Two U.S. representatives are introducing a new bill, the Safe Campus Act, to solve the continually confounding problem of handling sexual assaults on college campuses. It sounds ok at first; its goal is to give students a fair hearing on their campuses, but instead it could make reporting more difficult if survivors don’t directly report to their campus’s Title IX coordinator, a provision included in another bill in Congress right now: the Campus Accountability and Safety Act.
Because a “fair hearing” sounds a lot like “the beginning of a criminal investigation,” some activists are wary. Although in The Washington Post’s summary of the House bill, it sounds like the opposite situation:
Students alleging sexual violence could decide whether to report the incident to law enforcement or not. If a serious crime were alleged and the student preferred not to involve police in an investigation, campus officials would not launch an internal investigation. But they could provide protections to the student, such as requiring the accused to avoid the accuser.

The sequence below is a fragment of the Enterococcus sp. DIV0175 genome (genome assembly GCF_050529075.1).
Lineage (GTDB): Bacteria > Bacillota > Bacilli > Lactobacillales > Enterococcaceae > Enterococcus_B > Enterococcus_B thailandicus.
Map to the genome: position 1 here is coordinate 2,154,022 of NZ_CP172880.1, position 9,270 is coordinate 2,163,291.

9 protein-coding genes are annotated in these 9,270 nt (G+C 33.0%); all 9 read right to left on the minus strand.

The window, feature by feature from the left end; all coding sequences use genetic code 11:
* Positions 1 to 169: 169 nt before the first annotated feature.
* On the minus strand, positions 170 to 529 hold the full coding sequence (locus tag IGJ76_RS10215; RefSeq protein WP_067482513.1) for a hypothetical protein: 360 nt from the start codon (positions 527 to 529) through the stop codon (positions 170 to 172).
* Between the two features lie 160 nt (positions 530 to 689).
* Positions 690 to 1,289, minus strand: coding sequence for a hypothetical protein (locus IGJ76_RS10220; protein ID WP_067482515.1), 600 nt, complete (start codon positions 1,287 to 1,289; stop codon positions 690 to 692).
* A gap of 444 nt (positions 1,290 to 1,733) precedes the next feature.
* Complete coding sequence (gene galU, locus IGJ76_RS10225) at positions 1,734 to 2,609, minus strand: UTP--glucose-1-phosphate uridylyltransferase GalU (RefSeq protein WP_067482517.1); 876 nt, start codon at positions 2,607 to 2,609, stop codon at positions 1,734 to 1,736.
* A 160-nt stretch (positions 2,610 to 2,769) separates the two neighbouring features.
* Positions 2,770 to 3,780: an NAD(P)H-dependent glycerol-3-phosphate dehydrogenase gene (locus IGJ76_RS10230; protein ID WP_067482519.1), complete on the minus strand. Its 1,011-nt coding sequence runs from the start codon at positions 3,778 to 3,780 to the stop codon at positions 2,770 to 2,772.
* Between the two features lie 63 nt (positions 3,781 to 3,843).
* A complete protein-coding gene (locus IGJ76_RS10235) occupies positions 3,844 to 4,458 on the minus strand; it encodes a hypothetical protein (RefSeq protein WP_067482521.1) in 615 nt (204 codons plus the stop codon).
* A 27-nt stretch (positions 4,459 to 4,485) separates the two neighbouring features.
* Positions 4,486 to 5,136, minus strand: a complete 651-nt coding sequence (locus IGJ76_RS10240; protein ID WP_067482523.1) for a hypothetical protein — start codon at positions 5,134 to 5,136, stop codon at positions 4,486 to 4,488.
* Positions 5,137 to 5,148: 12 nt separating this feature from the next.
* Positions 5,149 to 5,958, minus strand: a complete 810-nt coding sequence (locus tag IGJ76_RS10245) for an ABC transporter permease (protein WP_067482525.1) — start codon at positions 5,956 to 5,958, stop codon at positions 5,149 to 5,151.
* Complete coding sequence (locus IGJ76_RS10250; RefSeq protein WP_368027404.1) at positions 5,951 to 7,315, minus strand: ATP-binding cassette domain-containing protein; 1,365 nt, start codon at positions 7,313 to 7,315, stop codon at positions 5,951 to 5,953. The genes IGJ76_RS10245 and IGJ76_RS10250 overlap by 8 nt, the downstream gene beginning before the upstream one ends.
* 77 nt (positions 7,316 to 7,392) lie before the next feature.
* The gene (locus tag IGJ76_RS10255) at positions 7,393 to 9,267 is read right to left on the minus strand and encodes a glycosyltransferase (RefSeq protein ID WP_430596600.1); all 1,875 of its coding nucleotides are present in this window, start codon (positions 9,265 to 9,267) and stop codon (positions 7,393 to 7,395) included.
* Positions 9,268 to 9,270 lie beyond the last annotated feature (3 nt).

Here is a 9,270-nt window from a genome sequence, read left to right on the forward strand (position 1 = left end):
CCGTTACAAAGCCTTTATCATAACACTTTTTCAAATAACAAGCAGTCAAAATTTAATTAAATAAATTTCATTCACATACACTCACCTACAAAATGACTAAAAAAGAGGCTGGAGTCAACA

Yet part of the bill’s goal is to get law enforcement more involved to bring perpetrators to justice, completely ignoring the fact that for many rape survivors, criminal justice might not be the justice they find most healing.
And if it is, are campuses capable of handling crimes of that scope, or should sexual assault cases be taken to county courts that may be better educated on the topic? Regardless, the Safe Act would give students “due process” in their school’s court proceedings, which they deserve if they decide to pursue them.
Image via Amy E. Voigt